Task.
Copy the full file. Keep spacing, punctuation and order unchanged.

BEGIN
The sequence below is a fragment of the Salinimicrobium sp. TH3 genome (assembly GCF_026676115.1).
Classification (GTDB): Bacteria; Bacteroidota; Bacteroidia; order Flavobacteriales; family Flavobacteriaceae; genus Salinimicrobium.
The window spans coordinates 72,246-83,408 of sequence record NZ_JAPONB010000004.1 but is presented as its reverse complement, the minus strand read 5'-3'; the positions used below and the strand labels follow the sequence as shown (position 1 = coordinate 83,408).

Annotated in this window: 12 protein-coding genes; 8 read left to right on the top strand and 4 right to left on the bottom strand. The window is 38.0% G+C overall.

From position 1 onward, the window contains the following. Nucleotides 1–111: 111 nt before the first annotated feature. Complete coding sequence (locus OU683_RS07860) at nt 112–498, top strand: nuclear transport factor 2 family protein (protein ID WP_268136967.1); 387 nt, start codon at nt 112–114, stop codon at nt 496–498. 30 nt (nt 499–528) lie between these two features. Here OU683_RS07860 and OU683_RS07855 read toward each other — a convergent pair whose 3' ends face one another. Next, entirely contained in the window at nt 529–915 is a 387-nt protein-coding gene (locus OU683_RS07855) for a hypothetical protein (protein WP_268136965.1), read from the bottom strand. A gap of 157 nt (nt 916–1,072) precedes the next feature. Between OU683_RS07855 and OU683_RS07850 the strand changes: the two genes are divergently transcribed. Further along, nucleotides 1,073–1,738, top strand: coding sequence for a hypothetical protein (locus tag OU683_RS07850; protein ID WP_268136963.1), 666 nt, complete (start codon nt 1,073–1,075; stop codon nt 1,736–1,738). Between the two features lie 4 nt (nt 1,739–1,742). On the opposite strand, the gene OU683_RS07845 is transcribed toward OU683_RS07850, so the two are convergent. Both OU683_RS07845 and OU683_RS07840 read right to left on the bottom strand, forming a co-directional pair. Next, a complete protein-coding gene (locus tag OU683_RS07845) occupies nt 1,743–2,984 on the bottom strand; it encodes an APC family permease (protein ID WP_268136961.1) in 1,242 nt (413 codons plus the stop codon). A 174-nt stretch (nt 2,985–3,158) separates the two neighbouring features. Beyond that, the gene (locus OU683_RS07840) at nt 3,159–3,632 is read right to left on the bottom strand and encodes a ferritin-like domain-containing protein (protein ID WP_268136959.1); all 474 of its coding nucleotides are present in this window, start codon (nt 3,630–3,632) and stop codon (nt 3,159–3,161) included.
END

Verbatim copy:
The sequence below is a fragment of the Salinimicrobium sp. TH3 genome (assembly GCF_026676115.1).
Classification (GTDB): Bacteria; Bacteroidota; Bacteroidia; order Flavobacteriales; family Flavobacteriaceae; genus Salinimicrobium.
The window spans coordinates 72,246-83,408 of sequence record NZ_JAPONB010000004.1 but is presented as its reverse complement, the minus strand read 5'-3'; the positions used below and the strand labels follow the sequence as shown (position 1 = coordinate 83,408).

Annotated in this window: 12 protein-coding genes; 8 read left to right on the top strand and 4 right to left on the bottom strand. The window is 38.0% G+C overall.

From position 1 onward, the window contains the following. Nucleotides 1–111: 111 nt before the first annotated feature. Complete coding sequence (locus OU683_RS07860) at nt 112–498, top strand: nuclear transport factor 2 family protein (protein ID WP_268136967.1); 387 nt, start codon at nt 112–114, stop codon at nt 496–498. 30 nt (nt 499–528) lie between these two features. Here OU683_RS07860 and OU683_RS07855 read toward each other — a convergent pair whose 3' ends face one another. Next, entirely contained in the window at nt 529–915 is a 387-nt protein-coding gene (locus OU683_RS07855) for a hypothetical protein (protein WP_268136965.1), read from the bottom strand. A gap of 157 nt (nt 916–1,072) precedes the next feature. Between OU683_RS07855 and OU683_RS07850 the strand changes: the two genes are divergently transcribed. Further along, nucleotides 1,073–1,738, top strand: coding sequence for a hypothetical protein (locus tag OU683_RS07850; protein ID WP_268136963.1), 666 nt, complete (start codon nt 1,073–1,075; stop codon nt 1,736–1,738). Between the two features lie 4 nt (nt 1,739–1,742). On the opposite strand, the gene OU683_RS07845 is transcribed toward OU683_RS07850, so the two are convergent. Both OU683_RS07845 and OU683_RS07840 read right to left on the bottom strand, forming a co-directional pair. Next, a complete protein-coding gene (locus tag OU683_RS07845) occupies nt 1,743–2,984 on the bottom strand; it encodes an APC family permease (protein ID WP_268136961.1) in 1,242 nt (413 codons plus the stop codon). A 174-nt stretch (nt 2,985–3,158) separates the two neighbouring features. Beyond that, the gene (locus OU683_RS07840) at nt 3,159–3,632 is read right to left on the bottom strand and encodes a ferritin-like domain-containing protein (protein ID WP_268136959.1); all 474 of its coding nucleotides are present in this window, start codon (nt 3,630–3,632) and stop codon (nt 3,159–3,161) included.